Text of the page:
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obedience school

by Michelle

Hi! All of you guys have given me some great advice over the months and I thought maybe you could help me out again. Today Avery and I started obedience school. She did pretty well, but I honestly say that I am not really comfortable with the choke collar we were all required to use. She did well responding to the slight chokes, but some of the other dogs were gagging and crying. Is this a normal reqirement, or can you train a dog without the collar? Thanks for the help. I am sure that I can get used to the collar because Avery doesn't choke herself, but what about the other babies?


Please bear in mind when reading topics pertaining to health issues, that many of these questions were answered by helpful Maltese owners with no formal education in veterinarian medicine. When in doubt seek a professionals advise.

Michelle, We've had some discussion on this before--some people think the choke collars are fine; others think not. I am in the "think not" camp. Maltese, particularly, can have trouble with their tracheas, and I feel that they are so small that a choke collar is unnecessary. When Lucy went to obedience school, none of the dogs wore choke collars. The trainer believed that the quick tug on their regular collar was all that was necessary and everyone learned their commands, so that's proof for me. Have you tried asking the trainer WHY the dogs must wear choke collars for training as opposed to their regular collars? Seems to me that 99% of the time after training you will be working with a dog in it normal "out for a walk" collar, so what does one do then???
-cathy brown

I'm against choke collars on small dogs. I think a big strong human being jerking on a choke collar of a little 5 poundish dog can do serious damage. I prefer the new gentler methods of teaching dogs and if they can't be taught, get a halter and let them pull. You'll never get over it if you hurt your pup.

Hello! I took Ellii to obedience school a couple of months ago. The only dog in there wearing a choke collar was a large dog that was too strong for the lady to hold back. He would drag her into trafic. No one else had a choke collar on. And I might add that some of the things they told us to do (such as; if our dog was walking ahead of us, jerk them back) did not work on Ellii. In fact, it had a very negative affect on her. The class was given in a gym on a hardwood floor. When she wouldn't walk the way the trainer wanted her to walk, she would drag her. She told me to do the same and it was terrible. Now she will not walk on hardwood floors. The only true way I can get her to do things is by being VERY positive and loving towards her. She's happy, I'm happy. Praise Praise Praise. Good luck!

Jeannie--You should report that trainer to someone--who held the classes? That is NOT the way to train any dog, big or little. Our trainer would get the dogs attention (calling it's name in a "nice" tone of voice and looking directly into its little face) then give it the command. If it didn't get it, he jerked quickly/firmly on the leash and tried again. He did this until the dog did the sit or stay or whatever, then gave it a good girl/boy. He did this with each pup on each command. Once they had done it, he handed the leash over to us and we did it using the same process. By the time we left for the day, pup and parent were equally trained in the behavior. As you can see from the results, dragging a dog across a floor is NOT the way to train them!! Someone should have asked the trainer how he/she would like to be dragged across the floor!! (Sorry, know this isn't your fault, but it gets my dander up!!) If there is some way to report this person, please look into doing so. You will be doing a good deed for a lot of pups!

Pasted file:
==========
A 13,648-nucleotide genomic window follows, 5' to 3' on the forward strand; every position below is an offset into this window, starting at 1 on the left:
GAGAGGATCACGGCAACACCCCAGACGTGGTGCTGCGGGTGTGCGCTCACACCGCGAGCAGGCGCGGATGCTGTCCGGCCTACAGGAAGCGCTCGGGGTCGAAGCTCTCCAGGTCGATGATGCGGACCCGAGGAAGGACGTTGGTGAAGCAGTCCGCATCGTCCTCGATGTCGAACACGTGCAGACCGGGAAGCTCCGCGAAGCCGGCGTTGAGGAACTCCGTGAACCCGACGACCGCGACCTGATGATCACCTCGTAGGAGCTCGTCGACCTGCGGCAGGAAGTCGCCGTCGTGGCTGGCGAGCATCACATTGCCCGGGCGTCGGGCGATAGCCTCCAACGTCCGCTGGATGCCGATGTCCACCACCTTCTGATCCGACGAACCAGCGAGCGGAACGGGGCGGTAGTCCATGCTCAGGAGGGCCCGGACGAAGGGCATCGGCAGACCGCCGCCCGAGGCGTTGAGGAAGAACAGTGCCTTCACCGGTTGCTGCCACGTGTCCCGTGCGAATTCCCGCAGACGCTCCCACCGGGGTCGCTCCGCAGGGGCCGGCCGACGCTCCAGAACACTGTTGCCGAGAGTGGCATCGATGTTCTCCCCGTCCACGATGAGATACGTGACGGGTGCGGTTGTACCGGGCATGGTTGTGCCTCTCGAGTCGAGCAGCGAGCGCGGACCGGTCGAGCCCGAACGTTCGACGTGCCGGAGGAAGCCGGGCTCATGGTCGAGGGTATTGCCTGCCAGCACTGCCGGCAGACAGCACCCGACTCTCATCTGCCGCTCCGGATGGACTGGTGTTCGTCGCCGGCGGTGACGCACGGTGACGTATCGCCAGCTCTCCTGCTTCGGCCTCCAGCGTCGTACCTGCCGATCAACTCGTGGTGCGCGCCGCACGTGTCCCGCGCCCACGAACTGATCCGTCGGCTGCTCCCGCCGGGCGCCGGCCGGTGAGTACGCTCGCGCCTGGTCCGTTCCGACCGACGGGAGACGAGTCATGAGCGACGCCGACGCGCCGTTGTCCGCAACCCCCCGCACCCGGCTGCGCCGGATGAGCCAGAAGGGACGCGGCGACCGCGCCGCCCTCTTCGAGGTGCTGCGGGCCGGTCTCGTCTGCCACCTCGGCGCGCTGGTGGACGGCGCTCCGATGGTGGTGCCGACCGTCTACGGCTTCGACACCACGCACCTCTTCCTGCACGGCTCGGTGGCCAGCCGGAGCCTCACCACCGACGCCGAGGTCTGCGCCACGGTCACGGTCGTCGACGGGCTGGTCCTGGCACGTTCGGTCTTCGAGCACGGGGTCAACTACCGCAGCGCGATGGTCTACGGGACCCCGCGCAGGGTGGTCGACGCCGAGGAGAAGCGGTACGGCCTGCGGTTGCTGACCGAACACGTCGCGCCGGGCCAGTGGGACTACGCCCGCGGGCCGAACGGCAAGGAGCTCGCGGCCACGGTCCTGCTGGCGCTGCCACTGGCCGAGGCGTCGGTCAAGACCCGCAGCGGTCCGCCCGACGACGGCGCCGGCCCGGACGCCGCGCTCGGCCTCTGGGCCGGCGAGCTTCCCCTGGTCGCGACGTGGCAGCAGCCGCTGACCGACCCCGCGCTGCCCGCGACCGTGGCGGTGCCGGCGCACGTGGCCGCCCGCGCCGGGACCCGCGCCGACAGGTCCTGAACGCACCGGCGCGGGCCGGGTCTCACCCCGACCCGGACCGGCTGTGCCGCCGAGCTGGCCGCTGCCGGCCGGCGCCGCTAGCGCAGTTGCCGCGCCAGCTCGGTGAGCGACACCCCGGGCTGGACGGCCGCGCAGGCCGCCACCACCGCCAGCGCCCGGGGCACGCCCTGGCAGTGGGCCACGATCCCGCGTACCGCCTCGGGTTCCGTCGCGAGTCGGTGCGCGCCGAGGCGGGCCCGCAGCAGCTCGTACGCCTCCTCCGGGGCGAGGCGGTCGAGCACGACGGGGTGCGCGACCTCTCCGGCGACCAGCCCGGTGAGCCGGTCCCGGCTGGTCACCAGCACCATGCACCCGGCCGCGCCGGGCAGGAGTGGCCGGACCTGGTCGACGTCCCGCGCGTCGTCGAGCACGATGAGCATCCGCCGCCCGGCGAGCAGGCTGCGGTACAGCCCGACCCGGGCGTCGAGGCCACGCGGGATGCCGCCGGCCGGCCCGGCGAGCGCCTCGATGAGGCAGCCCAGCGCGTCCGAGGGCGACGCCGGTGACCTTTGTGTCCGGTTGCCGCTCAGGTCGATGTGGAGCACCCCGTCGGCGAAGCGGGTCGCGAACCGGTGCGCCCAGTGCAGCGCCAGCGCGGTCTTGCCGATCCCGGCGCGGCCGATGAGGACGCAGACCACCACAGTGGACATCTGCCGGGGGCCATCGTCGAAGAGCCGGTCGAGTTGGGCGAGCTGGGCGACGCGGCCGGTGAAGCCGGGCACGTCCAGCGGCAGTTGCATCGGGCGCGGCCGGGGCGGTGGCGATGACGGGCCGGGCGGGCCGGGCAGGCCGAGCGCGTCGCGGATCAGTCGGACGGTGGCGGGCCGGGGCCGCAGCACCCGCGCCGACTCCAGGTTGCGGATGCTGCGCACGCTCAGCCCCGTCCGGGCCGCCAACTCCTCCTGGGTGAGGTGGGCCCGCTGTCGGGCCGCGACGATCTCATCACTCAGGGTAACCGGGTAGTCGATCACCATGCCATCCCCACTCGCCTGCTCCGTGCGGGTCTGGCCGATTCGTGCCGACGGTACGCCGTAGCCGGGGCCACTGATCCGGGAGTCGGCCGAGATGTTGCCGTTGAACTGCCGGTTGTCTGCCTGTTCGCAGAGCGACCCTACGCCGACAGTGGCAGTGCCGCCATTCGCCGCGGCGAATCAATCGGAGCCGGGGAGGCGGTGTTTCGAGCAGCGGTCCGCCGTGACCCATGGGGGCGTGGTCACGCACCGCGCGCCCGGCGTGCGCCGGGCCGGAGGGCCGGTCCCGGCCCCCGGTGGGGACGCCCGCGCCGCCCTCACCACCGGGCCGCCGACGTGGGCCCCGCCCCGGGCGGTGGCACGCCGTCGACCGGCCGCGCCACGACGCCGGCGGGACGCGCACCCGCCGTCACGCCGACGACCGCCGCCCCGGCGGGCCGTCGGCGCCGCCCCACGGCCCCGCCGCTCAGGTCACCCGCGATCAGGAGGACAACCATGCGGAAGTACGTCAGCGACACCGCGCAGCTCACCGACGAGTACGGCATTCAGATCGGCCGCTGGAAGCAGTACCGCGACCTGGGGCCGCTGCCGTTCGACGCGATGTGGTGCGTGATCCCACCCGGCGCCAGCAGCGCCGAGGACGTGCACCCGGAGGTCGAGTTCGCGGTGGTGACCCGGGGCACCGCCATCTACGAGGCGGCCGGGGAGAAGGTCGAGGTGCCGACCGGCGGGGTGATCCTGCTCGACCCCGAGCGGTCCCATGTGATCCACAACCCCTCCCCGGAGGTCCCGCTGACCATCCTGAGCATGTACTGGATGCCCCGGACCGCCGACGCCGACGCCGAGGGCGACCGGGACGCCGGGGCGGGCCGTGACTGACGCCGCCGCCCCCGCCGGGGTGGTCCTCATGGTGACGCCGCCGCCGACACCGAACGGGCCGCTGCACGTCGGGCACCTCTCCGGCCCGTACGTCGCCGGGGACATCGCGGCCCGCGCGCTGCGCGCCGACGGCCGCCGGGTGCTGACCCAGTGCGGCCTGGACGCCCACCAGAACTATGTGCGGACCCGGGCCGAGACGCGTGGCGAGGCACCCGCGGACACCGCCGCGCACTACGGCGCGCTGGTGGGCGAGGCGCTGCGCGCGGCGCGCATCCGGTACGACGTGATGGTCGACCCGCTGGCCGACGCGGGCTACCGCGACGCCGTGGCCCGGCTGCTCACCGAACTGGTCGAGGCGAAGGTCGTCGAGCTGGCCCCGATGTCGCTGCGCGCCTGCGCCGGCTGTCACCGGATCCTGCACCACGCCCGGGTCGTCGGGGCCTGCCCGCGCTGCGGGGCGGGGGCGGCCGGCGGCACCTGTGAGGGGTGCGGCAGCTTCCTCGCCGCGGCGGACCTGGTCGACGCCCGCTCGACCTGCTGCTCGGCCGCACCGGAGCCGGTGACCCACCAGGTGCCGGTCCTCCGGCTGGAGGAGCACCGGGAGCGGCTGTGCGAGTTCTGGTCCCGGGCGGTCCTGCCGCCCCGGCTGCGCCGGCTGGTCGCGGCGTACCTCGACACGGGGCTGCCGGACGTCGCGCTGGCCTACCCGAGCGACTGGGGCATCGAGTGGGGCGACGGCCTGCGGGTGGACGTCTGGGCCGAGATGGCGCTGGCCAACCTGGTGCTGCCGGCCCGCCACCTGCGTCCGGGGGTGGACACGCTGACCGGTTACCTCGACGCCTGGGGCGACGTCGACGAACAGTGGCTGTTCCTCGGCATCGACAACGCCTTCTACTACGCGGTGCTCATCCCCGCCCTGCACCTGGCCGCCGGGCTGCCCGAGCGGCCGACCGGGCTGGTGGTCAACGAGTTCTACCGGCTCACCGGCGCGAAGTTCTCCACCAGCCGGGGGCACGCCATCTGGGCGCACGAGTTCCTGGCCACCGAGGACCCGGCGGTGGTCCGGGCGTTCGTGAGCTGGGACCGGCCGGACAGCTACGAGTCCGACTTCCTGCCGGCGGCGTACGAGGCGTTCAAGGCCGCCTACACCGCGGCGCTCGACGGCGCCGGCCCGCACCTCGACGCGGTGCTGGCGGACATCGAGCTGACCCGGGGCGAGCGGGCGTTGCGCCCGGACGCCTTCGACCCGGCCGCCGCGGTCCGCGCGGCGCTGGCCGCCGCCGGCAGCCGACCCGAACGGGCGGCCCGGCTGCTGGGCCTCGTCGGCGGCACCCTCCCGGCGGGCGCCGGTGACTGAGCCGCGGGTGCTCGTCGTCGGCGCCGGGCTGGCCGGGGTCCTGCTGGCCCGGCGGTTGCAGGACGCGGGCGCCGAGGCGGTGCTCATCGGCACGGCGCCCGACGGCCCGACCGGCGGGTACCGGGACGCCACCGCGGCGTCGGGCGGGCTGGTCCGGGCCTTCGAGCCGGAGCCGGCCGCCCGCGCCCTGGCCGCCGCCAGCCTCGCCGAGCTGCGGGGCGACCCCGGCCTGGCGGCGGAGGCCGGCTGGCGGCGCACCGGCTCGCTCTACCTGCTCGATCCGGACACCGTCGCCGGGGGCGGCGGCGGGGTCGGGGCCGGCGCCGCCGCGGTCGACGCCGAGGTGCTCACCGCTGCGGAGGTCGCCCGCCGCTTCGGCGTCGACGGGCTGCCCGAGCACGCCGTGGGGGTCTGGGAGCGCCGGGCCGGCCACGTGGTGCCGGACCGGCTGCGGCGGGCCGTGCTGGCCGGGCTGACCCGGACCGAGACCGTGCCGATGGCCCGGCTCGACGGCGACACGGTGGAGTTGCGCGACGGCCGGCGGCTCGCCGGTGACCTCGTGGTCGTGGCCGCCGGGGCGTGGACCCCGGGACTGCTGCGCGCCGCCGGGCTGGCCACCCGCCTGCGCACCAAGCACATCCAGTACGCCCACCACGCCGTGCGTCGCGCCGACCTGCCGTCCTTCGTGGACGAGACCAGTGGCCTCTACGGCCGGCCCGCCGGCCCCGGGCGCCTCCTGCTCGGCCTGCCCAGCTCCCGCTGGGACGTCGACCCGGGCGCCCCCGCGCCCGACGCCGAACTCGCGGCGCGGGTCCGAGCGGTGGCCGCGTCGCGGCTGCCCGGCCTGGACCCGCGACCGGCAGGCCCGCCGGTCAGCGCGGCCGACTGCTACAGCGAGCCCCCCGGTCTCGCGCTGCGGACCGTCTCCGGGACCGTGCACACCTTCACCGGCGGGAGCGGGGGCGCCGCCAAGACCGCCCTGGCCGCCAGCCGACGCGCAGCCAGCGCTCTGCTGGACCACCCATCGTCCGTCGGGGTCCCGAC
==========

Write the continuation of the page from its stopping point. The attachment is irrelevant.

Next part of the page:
-cathy brown

Michelle, I'm so glad you asked this question. Bailey and I will be going to puppy kindergarten beginning in October and one thing I WILL NOT DO is put on a choke collar. I find this barbaric and shouldn't be necessary. If I'm asked to - I'd sooner walk out, lose my money and find somewhere that is more appropriate. Good Luck to you and Avery.

I, too, did not want to use a choke collar but I can't stand a pulling dog, even the tiny ones can be irritating when they PULL you down the street, So I used a regular collar and everytime Herald would pull ahead I would stop and wait for him to look back, and then I would start walking again. I would tell him,"no pull", but you could probably say anything as long as it was consistent. I wasn't really interested in teaching him to "heel", that is to always walk close to my left ankle and watch my every move, because I want him to be able to smell around and enjoy walking with me, however long or short the leash may be. There are no rules except that he cannot pull. I used to have an eight pound poodle who would pull on the leash just terrible so when I got Herald I couldn't imagine going through that again. I mean she was beautiful and charming but walking her was such a trial I didn't look forward to it at all. This method does take a tremendoes amount of patience at the beginning, but it does work. I am happy to say that I can now walk Herald even on a very short leash and I hardly ever have to say anything to him anymore.